Jim Jones, 88, of Catlin has returned three times to Normandy, France, where the memories of that D-Day invasion on June 6, 1944, are still vivid. “I’m a very lucky person,” he says, summing up his thoughts. Jones, who was 19, and others on his ship, the USS Harding, survived the assault, when Allied troops landed on a 50-mile stretch of French coastline to fight Nazi Germany. After that, troops marched across Europe to defeat Hitler.
Jones served in the Navy from 1943-46, serving as a gunner’s mate second class.
Through the years, he has collected items related to D-Day, and about a year ago, he donated the collection to the Vermilion County War Museum. Now, a special room is being renovated to showcase those items and to give people a chance to read records from World War II.
A ribbon-cutting ceremony to officially open the room is tentatively set for the afternoon of June 15, said
Jim Kouzmanoff, president of the museum. He expects to have more details later this week.
The special event also will give people a chance to see the remodeled and expanded museum. Displays have been rearranged and updated, artifacts have been added and the museum has received a good scrubbing. Several new weapons have been added from the Revolutionary, Civil, Spanish-American and Vietnam wars.
Jones is pleased with the special room for his collection.
Through him, the USS Harding alumni committee donated the ship’s records to the museum. Included are the maps used for the landing on Omaha Beach, as well as the complete ship logbook from its launch on June 28, 1942, until de-commissioning on Nov. 2, 1945.
“It will be kind of a memorial to the ship and a place where people can research D-Day,” Jones said. “People don’t know too much about it.”
D-Day is a general military term that refers to the launch of an operation, but, to the public, it’s always been associated with the WWII action.
Jones has always been interested in the invasion, beyond the fact that he was there.
“You don’t realize how much planning and thought went into it …” he recalled.
Jones operated a 20-millimeter gun on the USS Harding, which was one of five destroyers about a mile from shore. Then all five destroyers put their bows in the sand, he said, and waited for the Germans to shoot at troops.
Jones didn’t get off the ship. A boat was sent onto the beach with medics and to collect survivors and prisoners of war. He also saw the landing craft that Ernest Hemingway was traveling in; the author wrote an article about the invasion for Collier’s magazine. Jones plans to pull his memories of his Navy experiences into his book for his family.
After the war, he learned a trade as a bricklayer, then became a brick contractor and later a builder of custom houses; his last job was when he was 84.
The casual visitor might not notice the changes at the museum, but Kouzmanoff and other volunteers do.
“There is a lot of difference,” he said. “To someone who was here a year ago, it might not look like it.”
The 13,000-square-foot Carnegie building, which was built in 1903, still features stained glass windows and solid woodwork, making a stately tribute to the men and women who served.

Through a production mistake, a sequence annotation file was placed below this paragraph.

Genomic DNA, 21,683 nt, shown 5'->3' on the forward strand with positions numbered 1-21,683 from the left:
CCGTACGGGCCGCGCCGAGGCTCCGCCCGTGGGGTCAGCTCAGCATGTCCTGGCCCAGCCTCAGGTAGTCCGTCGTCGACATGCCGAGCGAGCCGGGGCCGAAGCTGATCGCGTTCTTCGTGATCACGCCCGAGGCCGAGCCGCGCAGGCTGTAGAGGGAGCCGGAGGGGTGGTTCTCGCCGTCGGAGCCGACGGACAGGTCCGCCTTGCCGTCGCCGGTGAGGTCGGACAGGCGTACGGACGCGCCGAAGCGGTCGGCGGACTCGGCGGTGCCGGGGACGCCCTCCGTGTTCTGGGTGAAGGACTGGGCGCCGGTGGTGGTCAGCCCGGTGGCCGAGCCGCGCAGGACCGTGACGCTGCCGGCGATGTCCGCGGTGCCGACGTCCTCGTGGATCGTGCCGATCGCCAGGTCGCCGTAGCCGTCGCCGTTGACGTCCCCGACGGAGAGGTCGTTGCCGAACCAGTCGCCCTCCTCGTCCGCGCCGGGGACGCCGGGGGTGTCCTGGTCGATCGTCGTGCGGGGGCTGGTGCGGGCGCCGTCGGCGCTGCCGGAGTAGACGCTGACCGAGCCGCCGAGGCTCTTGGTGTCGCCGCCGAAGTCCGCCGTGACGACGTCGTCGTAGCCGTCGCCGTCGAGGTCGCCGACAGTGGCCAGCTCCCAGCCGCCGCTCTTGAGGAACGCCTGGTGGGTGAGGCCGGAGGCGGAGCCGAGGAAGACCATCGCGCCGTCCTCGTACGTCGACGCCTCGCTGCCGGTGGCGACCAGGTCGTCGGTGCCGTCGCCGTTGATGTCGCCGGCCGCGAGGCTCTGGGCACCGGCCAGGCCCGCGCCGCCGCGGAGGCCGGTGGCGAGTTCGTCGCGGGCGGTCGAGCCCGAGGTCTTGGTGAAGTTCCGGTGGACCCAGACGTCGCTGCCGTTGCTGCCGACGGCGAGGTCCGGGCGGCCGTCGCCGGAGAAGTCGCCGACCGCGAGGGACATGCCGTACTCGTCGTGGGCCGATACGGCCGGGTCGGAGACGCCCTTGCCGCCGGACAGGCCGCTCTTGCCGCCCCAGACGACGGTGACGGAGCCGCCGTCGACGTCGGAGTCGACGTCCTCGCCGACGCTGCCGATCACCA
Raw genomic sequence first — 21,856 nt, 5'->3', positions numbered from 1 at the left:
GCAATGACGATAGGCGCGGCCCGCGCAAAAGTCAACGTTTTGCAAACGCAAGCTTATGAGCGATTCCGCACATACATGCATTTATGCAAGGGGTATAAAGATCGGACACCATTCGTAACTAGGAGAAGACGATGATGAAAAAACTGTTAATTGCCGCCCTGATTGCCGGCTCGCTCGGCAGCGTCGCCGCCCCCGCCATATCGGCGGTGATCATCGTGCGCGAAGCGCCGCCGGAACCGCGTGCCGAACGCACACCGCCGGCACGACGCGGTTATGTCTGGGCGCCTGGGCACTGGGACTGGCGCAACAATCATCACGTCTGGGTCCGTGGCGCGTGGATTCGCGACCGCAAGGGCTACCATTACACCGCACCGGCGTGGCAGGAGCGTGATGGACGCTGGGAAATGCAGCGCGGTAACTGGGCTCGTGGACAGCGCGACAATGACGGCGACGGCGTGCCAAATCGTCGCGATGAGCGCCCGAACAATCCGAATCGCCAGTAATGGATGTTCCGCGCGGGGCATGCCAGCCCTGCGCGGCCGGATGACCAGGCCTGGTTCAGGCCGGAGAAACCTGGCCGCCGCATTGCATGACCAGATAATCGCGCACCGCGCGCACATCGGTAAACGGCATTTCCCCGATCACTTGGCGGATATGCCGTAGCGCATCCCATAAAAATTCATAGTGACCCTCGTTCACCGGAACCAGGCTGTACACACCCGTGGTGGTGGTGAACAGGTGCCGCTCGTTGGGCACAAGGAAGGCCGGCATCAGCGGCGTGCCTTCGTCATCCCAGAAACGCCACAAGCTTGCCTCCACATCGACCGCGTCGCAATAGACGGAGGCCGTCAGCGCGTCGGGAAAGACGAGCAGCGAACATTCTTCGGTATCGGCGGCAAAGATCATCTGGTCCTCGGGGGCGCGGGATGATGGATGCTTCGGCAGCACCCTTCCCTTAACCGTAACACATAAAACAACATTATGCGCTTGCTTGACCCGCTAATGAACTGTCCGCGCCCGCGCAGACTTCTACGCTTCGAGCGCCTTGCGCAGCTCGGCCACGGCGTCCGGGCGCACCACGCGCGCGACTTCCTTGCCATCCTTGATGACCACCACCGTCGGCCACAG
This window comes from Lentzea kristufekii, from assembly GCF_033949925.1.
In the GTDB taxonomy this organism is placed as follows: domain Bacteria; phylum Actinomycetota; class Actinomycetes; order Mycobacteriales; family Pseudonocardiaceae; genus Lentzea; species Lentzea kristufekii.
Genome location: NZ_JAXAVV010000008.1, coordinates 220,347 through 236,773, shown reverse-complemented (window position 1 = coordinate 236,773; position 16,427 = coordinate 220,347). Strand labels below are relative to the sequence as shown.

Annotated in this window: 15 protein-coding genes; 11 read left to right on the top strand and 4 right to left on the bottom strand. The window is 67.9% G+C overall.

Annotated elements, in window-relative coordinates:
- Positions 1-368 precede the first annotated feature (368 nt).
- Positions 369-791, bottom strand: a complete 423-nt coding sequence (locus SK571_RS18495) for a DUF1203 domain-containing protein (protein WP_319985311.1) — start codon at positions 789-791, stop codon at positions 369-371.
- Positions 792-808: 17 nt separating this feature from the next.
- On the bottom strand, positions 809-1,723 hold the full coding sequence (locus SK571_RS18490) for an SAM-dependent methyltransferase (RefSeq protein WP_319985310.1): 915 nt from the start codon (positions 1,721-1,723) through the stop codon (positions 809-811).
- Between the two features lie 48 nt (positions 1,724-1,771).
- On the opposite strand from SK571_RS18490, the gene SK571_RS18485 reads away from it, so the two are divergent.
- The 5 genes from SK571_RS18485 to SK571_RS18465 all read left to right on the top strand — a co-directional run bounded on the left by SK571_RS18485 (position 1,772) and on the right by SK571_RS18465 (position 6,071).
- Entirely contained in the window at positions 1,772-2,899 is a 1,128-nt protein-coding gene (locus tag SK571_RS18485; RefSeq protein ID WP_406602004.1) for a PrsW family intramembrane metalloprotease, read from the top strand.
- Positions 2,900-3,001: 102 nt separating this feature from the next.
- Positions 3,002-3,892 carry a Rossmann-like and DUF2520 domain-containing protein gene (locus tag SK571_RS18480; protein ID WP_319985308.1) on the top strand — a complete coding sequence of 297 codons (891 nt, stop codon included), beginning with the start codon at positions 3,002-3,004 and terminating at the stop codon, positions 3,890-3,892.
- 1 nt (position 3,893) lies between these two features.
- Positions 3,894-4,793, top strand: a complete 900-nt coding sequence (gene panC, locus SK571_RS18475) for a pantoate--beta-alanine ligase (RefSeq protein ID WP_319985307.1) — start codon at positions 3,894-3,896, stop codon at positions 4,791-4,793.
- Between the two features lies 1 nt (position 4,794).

“This place is a real asset to Danville,” Jones said.
The displays on the main level begin with a section devoted to the Revolutionary War, including the tombstone of soldier Jacob Gundy. Someone in Bismarck found it in his backyard.
Nearby is the Civil War section, which has been expanded to an entire wall, and is expected to grow, Kouzmanoff said. The World War I area also has received more items, and is outgrowing its space.
The Kenneth Bailey room features material pertaining to POW/MIA and recipients of the Medal of Honor.
The newest room opened in 2011, and is devoted to the Iraq, Desert Storm and Afghanistan veterans. Veterans are not allowed to bring back souvenirs, Kouzmanoff said, and so there are not as many items. New lights have been installed in that room.
The Vietnam War display area is being remodeled, and a display case has been added to the Korean War area. In that section, the rifle and knife collections have been identified and reorganized, and new lights installed.
Items representing World War II keep coming in, he said.
In the front area on the main level, the display case has been reorganized. Carbines from the Civil War have been added.
Also nearby is a restored 1935 radio, which was a wedding gift to his parents, Kouzmanoff said. His parents heard President Franklin Roosevelt declare war with Japan on it. There’s also a working WWII telephone switchboard that was used in the field.
On the lower level, the tile floor in the meeting room was stripped and every light fixture was removed and cleaned. Ceiling tiles were repainted and carpets professionally cleaned.
A uniform room has been added, mainly with WWII and later uniforms.
Miniature tanks in a display case have been identified and organized by Tory Owens of Champaign.
In addition, the scrapbook and photo area was redone, Kouzmanoff said, saying, “It was a mess.” That space also includes diaries and personal notes.
Kouzmanoff noted that the city of Danville takes care of the museum’s exterior, while the volunteers take care of the inside. A new roof was put on last summer.
He also noted that the improvements are due to an all-volunteer effort and volunteers are always needed.
The Vermilion County War Museum, 307 N. Vermilion St., is open from noon to 3 p.m. Tuesday through Friday and 10 a.m. to 4 p.m. Saturday. Admission is $2 for adults, $1 for children 12 and younger, and free for children younger than 6. Its website is http://www.vcwm.org.